Sometime in 2002, a young pet prairie dog was abandoned on a Long Island, N.Y., beach. This book is based on her story.
Here is what two authors have to say about "Philomena's Homecoming:"
"Philomena travels across the country and into my heart. Her tale involves big dangers along her way to family, love and home. This is a story that, by implication, describes wildlife rehabilitation without ever mentioning the phrase."
-- Chet Gottfried, wildlife photographer, author of "The Steel Eye."
"For those children spending hours on the Internet, alienated from reality yet yearning to connect, Caryn Eve Murray's poignant true tale of a little lost prairie dog who finds a loving new home will entice them, comfort them, and make them feel whole."
--Dr. Jud Newborn, Author, "Sophie Scholl and the White Rose," and member, Society of Children's Book Writers and Illustrators.
Philomena had been cast out on a wild, grassy stretch of land, east of New York City, on a strip of beach called Fire Island.
There were hawks overhead, their wings casting long, dark, frightening shadows. There were foxes lurking in the brush. And there were loud, fast cars buzzing by a nearby road.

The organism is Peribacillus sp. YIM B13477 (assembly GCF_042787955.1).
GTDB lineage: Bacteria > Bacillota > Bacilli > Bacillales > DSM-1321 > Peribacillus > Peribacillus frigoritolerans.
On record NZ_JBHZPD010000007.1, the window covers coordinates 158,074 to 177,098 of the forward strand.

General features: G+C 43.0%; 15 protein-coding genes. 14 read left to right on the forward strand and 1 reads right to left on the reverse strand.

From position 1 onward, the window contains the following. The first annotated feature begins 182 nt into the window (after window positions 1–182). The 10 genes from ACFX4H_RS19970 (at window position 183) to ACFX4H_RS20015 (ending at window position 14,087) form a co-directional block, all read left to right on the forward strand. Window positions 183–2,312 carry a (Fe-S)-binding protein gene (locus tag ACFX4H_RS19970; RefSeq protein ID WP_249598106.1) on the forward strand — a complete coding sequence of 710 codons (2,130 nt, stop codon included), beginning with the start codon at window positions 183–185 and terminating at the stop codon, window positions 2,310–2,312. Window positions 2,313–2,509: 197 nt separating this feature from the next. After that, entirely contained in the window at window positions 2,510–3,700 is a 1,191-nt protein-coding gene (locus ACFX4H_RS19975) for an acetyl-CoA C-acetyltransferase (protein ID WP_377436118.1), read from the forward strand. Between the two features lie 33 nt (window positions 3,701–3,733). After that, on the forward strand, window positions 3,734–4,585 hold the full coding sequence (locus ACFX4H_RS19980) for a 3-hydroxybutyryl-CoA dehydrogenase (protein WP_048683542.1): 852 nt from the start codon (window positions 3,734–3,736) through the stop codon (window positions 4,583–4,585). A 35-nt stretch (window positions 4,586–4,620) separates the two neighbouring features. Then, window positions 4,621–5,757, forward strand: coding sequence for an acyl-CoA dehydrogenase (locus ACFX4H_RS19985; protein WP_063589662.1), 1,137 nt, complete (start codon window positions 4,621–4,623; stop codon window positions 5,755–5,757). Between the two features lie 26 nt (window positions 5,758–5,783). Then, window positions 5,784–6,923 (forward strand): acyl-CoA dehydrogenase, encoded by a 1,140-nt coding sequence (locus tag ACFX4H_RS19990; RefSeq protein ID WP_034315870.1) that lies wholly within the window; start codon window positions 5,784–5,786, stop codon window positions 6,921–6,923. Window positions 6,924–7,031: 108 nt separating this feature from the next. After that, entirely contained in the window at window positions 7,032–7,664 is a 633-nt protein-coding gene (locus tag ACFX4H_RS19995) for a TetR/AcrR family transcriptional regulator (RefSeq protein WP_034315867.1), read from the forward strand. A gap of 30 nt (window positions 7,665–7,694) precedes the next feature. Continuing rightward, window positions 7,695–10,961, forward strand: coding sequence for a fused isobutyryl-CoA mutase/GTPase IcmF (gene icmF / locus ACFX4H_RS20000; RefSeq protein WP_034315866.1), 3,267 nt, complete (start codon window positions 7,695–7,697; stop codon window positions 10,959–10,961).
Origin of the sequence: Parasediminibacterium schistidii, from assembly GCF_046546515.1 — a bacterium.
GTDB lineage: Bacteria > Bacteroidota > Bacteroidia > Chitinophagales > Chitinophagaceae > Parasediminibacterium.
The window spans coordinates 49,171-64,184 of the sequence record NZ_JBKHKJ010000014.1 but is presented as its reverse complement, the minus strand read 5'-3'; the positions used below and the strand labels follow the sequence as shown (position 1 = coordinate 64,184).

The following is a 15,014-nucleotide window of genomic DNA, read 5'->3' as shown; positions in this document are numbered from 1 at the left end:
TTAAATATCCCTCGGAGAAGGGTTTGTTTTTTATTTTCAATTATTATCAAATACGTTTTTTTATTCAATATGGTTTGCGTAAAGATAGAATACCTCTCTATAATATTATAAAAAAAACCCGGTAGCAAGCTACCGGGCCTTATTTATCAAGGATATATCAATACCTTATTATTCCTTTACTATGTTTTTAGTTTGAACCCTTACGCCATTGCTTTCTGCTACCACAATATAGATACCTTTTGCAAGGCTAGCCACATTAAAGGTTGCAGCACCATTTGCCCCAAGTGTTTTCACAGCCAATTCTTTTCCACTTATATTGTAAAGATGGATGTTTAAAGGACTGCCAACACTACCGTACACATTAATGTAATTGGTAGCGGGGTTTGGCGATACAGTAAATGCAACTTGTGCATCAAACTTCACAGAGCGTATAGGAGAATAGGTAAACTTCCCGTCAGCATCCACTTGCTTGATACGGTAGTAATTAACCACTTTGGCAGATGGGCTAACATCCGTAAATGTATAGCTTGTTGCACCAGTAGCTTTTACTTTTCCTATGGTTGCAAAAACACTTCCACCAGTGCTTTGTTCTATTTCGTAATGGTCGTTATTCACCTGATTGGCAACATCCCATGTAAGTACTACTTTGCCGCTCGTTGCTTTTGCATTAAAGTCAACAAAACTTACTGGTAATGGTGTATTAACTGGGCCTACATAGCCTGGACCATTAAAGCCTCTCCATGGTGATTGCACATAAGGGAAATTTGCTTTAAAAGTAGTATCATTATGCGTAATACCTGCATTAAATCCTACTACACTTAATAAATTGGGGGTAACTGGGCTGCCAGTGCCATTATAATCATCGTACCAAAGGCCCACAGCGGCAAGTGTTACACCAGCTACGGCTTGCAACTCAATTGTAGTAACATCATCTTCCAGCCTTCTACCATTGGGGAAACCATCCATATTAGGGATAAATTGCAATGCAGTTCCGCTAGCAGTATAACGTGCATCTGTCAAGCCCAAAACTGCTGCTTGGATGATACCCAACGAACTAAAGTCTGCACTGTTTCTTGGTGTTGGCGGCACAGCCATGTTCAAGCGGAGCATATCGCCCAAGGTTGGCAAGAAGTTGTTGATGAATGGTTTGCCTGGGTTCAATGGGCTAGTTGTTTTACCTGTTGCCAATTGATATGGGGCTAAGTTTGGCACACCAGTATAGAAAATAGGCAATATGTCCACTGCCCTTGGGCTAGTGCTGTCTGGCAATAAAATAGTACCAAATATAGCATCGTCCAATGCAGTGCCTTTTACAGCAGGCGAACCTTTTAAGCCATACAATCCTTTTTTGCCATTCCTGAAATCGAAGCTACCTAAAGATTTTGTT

There were also hungry dogs and cats. They were unwanted pets like Philomena, who’d been dropped off and left behind by people who no longer loved them.
She was sad for them — but mostly, she was afraid of them and what they might do to her if they got hungry enough.
There was no one to protect her now.
Caryn Eve Murray is a freelance writer and an assistant editor at Newsday (Long Island, N.Y.), where she was also a reporter and feature writer. She is a past winner of Women in Communications' Clarion Award. She is a New York State-licensed wildlife rehabilitator. Rod Eyer is a freelance artist and graphic designer at Newsday. His awards include Society of News Design, Associated Press and the Deadline Club of NYC. Philomena is a black-tailed prairie dog who lives with her real-life adopted siblings in the metropolitan New York area.